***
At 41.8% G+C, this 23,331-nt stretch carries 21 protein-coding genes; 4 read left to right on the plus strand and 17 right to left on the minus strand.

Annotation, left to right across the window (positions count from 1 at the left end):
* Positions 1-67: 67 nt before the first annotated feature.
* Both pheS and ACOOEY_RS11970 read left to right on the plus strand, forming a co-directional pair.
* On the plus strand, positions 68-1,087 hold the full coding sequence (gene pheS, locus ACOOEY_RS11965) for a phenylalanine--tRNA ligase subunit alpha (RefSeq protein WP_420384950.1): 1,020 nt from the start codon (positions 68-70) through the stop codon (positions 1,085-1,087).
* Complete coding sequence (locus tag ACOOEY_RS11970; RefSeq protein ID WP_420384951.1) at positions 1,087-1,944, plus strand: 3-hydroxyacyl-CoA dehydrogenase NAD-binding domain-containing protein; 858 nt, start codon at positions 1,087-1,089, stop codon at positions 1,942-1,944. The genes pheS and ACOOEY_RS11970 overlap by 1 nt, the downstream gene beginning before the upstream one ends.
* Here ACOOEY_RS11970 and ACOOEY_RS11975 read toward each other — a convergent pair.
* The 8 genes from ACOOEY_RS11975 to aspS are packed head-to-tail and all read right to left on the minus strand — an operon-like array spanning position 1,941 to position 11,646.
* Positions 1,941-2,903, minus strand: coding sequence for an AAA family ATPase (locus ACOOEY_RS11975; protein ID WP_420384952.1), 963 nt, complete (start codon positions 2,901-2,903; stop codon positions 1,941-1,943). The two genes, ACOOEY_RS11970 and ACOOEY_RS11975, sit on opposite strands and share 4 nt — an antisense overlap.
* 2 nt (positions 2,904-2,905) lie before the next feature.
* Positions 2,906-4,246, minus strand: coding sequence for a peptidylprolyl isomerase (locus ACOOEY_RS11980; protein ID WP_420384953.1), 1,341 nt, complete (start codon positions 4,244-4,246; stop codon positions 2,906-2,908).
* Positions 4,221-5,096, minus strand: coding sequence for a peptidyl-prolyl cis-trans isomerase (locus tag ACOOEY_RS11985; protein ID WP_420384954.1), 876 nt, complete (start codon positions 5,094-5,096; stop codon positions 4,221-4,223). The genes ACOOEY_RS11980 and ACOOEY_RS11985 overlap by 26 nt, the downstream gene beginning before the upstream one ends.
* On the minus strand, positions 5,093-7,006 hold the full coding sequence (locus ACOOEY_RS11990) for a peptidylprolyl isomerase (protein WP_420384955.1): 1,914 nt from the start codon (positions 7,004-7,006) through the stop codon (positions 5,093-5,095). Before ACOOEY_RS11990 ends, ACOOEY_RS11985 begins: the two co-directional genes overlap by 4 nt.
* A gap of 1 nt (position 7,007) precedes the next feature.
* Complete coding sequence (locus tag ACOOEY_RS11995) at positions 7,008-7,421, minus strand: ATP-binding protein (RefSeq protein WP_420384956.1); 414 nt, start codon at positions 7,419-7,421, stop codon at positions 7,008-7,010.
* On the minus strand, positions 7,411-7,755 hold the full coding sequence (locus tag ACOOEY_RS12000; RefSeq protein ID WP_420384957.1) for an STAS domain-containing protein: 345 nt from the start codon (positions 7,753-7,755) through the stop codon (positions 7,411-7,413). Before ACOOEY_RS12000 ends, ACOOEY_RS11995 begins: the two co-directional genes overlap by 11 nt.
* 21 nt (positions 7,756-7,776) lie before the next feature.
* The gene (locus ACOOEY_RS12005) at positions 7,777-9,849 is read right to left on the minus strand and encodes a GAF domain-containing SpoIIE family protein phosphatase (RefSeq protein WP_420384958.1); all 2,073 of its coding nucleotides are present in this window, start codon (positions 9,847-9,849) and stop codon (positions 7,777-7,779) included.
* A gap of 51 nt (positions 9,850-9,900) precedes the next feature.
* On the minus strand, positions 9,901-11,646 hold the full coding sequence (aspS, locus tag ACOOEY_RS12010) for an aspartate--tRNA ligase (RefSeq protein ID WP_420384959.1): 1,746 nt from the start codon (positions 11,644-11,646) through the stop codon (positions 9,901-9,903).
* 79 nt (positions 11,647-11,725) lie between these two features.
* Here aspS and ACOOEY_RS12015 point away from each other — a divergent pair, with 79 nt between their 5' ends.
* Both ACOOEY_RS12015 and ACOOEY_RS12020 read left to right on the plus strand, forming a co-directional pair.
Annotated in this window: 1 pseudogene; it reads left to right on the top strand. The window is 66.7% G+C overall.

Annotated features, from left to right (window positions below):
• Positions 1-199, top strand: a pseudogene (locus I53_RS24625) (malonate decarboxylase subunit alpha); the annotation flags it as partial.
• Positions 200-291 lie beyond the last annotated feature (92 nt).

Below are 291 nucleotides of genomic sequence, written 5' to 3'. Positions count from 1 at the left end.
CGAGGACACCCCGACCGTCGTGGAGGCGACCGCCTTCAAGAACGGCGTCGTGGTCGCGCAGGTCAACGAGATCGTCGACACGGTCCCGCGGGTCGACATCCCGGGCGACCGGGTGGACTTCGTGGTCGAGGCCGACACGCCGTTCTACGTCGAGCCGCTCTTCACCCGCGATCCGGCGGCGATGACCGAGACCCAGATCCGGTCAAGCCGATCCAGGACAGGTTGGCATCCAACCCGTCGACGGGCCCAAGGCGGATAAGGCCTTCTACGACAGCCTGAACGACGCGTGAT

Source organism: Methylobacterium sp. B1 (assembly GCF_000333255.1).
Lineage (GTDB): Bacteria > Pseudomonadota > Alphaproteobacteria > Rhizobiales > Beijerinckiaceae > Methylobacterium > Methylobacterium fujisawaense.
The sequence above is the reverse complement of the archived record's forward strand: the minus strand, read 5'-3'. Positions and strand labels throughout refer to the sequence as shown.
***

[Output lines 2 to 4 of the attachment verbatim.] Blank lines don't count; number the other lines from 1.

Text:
Annotation, left to right across the window (positions count from 1 at the left end):
* Positions 1-67: 67 nt before the first annotated feature.
* Both pheS and ACOOEY_RS11970 read left to right on the plus strand, forming a co-directional pair.